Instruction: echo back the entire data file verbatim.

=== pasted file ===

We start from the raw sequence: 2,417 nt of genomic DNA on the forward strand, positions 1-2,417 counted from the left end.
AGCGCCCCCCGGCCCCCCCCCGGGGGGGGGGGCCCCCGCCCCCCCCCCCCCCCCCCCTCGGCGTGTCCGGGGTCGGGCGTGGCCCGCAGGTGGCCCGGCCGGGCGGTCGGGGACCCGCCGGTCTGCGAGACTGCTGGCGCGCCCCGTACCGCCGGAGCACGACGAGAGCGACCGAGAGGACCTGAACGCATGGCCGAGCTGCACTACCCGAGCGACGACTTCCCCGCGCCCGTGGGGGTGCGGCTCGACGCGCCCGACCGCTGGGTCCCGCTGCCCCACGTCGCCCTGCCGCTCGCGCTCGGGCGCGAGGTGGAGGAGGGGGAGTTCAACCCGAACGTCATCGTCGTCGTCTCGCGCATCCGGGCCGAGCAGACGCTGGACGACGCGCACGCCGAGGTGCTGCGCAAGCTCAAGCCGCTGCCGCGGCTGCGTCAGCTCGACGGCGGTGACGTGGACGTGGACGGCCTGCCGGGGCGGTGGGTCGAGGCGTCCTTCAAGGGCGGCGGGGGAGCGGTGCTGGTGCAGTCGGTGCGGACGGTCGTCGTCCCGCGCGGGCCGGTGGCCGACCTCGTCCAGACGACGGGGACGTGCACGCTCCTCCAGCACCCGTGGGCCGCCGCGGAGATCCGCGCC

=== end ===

We start from the raw sequence: 2,417 nt of genomic DNA on the forward strand, positions 1-2,417 counted from the left end.
AGCGCCCCCCGGCCCCCCCCCGGGGGGGGGGGCCCCCGCCCCCCCCCCCCCCCCCCCTCGGCGTGTCCGGGGTCGGGCGTGGCCCGCAGGTGGCCCGGCCGGGCGGTCGGGGACCCGCCGGTCTGCGAGACTGCTGGCGCGCCCCGTACCGCCGGAGCACGACGAGAGCGACCGAGAGGACCTGAACGCATGGCCGAGCTGCACTACCCGAGCGACGACTTCCCCGCGCCCGTGGGGGTGCGGCTCGACGCGCCCGACCGCTGGGTCCCGCTGCCCCACGTCGCCCTGCCGCTCGCGCTCGGGCGCGAGGTGGAGGAGGGGGAGTTCAACCCGAACGTCATCGTCGTCGTCTCGCGCATCCGGGCCGAGCAGACGCTGGACGACGCGCACGCCGAGGTGCTGCGCAAGCTCAAGCCGCTGCCGCGGCTGCGTCAGCTCGACGGCGGTGACGTGGACGTGGACGGCCTGCCGGGGCGGTGGGTCGAGGCGTCCTTCAAGGGCGGCGGGGGAGCGGTGCTGGTGCAGTCGGTGCGGACGGTCGTCGTCCCGCGCGGGCCGGTGGCCGACCTCGTCCAGACGACGGGGACGTGCACGCTCCTCCAGCACCCGTGGGCCGCCGCGGAGATCCGCGCC